By Richard S. Ginell
On Oct. 23, the Los Angeles Philharmonic commemorated the actual date of the 10th anniversary of its futuristic home, Walt Disney Concert Hall, in an unusual way. True to recent form, the orchestra shunned expected rituals and flourishes, reaching back into the past for something it thought would be audacious, outrageous, and would also right some old wrongs. The presentation was billed as the first performance of a reconstructed version of the complete choral/orchestral suites from onetime local resident Frank Zappa’s sprawling, multi-media, multi-definition collection of sketches from 1966-70, 200 Motels.
This would be no ordinary Green Umbrella contemporary music affair, for the atmosphere in Disney Hall was more like that of a rock concert – probably to the Philharmonic’s delight. Prior to the downbeat, the huge orchestra and members of the Los Angeles Master Chorale did the “Wave.” Stoked partisans in the predictably sold-out house shouted, “Zappa!!”
In James Darrah’s rock-opera-like staging, a bemused Esa-Pekka Salonen, the Philharmonic, and a five-piece rock band were placed behind a chain-link fence to suggest a concentration camp, a metaphor for conditions reportedly facing a touring ’60s rock band. To better illustrate the 12th suite (of 13) in the sequence entitled “Penis Dimension,” members of the cast (including Zappa’s youngest daughter, Diva) and the chorus held and waved illuminated phalluses as per the composer’s written instructions.
It was that kind of evening – and no, it was not really sensation-seeking exploitation of prurient material. What makes Zappa’s unique world as a whole so difficult for some to accept is that you have to buy the entire package – the salacious along with the serious; the relentless political, religious, and social satire; the musical references to his heroes in the classical and rock worlds; the cynicism and ultimately encouraging humanism – in order to get the message. It’s all of one piece, one vision, and you can take it or leave it.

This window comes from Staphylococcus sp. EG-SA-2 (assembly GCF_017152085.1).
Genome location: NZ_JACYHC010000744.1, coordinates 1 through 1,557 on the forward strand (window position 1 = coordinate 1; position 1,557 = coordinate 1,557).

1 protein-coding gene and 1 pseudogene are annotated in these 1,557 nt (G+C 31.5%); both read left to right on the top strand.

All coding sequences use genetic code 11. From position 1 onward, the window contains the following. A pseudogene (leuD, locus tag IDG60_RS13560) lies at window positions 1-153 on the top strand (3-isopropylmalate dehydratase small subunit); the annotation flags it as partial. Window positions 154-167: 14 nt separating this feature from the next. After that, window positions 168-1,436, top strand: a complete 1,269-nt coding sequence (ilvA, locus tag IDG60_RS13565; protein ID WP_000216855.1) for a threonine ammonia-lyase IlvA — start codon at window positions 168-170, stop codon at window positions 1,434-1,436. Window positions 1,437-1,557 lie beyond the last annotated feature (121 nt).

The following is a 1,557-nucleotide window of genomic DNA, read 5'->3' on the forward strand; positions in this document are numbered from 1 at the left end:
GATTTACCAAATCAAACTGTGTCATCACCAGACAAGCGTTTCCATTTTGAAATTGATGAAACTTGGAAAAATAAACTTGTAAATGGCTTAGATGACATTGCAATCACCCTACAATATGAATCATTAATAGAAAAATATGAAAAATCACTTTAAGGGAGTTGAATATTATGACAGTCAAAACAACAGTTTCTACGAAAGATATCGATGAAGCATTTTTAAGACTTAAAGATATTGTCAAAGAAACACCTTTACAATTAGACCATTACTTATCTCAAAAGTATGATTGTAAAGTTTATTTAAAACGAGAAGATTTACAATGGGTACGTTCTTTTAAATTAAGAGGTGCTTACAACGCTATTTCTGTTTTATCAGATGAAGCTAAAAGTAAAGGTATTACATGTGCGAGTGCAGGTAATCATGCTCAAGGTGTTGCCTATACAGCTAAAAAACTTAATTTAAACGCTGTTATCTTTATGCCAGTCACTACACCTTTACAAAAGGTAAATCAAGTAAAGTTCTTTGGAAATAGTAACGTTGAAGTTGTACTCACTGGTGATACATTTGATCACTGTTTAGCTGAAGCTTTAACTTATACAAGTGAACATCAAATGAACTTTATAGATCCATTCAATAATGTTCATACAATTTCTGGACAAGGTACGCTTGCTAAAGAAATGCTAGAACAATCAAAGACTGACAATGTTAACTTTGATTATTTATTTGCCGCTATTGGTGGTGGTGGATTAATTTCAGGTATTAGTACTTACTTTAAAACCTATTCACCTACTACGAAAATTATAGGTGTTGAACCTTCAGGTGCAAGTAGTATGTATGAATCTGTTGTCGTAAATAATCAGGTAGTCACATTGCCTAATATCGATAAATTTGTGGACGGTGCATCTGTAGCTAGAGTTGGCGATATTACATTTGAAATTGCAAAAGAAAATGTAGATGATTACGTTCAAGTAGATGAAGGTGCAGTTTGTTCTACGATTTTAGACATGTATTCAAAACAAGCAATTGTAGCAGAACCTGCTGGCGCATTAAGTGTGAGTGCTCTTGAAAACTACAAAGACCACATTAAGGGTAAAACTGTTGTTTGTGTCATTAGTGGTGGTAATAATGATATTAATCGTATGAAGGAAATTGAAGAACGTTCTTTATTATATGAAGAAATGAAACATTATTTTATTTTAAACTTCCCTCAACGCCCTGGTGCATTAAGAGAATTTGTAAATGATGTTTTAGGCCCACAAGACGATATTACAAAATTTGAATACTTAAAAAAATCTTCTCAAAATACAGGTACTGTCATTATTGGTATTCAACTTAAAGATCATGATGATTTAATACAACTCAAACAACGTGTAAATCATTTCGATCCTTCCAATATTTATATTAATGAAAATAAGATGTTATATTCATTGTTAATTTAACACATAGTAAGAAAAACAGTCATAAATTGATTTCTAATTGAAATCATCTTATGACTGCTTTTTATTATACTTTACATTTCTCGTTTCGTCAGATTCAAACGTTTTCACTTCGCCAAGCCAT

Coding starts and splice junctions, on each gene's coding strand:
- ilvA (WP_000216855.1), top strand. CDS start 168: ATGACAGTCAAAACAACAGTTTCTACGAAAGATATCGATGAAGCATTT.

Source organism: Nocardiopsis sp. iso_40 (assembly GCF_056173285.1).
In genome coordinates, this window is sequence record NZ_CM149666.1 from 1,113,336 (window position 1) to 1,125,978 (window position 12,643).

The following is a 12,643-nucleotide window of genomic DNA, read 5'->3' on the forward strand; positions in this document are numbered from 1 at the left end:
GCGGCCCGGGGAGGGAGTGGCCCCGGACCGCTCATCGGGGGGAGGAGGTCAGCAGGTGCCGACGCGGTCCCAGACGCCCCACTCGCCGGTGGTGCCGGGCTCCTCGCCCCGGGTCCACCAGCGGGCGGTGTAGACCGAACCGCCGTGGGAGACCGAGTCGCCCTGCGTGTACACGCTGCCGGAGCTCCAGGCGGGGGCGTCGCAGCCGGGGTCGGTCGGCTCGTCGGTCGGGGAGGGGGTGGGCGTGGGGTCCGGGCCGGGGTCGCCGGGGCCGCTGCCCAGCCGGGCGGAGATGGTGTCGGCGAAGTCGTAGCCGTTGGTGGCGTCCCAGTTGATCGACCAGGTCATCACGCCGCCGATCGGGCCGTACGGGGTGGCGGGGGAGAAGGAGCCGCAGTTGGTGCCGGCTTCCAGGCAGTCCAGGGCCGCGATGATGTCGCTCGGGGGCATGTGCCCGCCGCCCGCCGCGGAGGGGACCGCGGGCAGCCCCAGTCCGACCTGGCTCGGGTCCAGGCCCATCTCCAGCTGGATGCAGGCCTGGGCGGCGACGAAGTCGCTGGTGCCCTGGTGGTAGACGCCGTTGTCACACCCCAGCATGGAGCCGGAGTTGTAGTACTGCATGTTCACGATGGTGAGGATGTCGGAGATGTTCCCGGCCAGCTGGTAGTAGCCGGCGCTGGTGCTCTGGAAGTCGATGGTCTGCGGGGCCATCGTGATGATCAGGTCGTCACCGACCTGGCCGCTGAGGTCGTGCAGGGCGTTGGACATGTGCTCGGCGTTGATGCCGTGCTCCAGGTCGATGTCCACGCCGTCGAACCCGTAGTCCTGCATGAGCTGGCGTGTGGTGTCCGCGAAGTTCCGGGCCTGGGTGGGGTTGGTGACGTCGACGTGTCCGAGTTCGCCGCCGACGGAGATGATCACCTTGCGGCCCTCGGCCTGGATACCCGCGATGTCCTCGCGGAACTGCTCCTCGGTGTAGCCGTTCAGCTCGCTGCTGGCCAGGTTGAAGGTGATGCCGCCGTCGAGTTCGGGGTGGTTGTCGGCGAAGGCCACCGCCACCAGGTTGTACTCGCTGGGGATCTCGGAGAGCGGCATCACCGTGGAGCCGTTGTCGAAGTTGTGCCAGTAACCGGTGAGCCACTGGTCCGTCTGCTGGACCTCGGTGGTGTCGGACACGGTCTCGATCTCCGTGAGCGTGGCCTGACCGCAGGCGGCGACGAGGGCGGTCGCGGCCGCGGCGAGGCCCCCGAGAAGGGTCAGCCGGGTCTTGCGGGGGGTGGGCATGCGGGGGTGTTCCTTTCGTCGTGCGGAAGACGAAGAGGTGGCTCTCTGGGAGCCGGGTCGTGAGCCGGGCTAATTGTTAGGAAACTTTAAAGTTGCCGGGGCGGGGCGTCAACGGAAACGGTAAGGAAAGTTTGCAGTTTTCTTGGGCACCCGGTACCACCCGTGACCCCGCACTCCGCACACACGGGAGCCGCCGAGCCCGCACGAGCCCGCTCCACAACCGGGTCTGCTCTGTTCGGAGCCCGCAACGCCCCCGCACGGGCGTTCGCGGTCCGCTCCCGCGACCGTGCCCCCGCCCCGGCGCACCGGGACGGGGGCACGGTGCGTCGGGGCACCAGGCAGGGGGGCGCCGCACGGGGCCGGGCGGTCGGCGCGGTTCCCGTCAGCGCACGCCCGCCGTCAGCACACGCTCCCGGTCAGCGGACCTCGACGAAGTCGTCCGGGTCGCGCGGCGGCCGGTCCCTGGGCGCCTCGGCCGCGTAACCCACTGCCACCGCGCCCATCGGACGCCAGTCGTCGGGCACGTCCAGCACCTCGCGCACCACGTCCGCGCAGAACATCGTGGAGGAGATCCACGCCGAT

Back in 1970, the Philharmonic attempted to play 49 minutes of excerpts from 200 Motels in a basketball arena (UCLA’s Pauley Pavilion). It would be 38 years before they played another Zappa piece – and there was an exuberant mess of a film called 200 Motels (both the concert and the film can be sampled on YouTube). This week’s 100-minute staged concert version was a third way that bore only fleeting resemblances to the others, and I found it more satisfying.
That said, 200 Motels, as it stands in this version, sounds like the work of a still-young composer (late-20s) wading into deep waters, trying like Mahler to embrace all of his vision in one gulp. Zappa (1940-’93) was still in the thrall of his heroes, particularly Edgard Varèse, whose cobbled percussion salvos and masses of thick, surging orchestral dissonance dominate the score and threaten to become redundant. The piece has its dead spots, especially the long playlets in the center where you wish he would just get on with it. And what little storyline there is (a rock group on tour) soon drifts away.
But the shafts of imagination and humor from that constantly working mind keep you in the game. Zappa mocks everything, starting with Hollywood in the deliberately overblown Overture. There are all kinds of quintessential Zappa tics: his disdain for rock journalists (played by high-flying soprano Hila Plitmann), to whom he nevertheless catered, the references to local landmarks, unions, his manager Herbie Cohen, dental floss.
Yet as was often his method, in the finale, “Strictly Genteel,” Zappa holds out hope for improvement in the human condition. Deep down, he was not a nihilist.
And in a poignant touch at the close, there was a video of a shirtless Zappa busy at work, composing with his pencil, which was most likely how he truly wished to be remembered.
The performance and rehearsals were recorded for future release, and the piece will also be performed in London’s Royal Festival Hall by the BBC Concert Orchestra on Oct. 29. (For a complete cast listing and additional progam materials, go here.)
Richard S. Ginell writes regularly about music for the Los Angeles Times and is the Los Angeles correspondent for American Record Guide.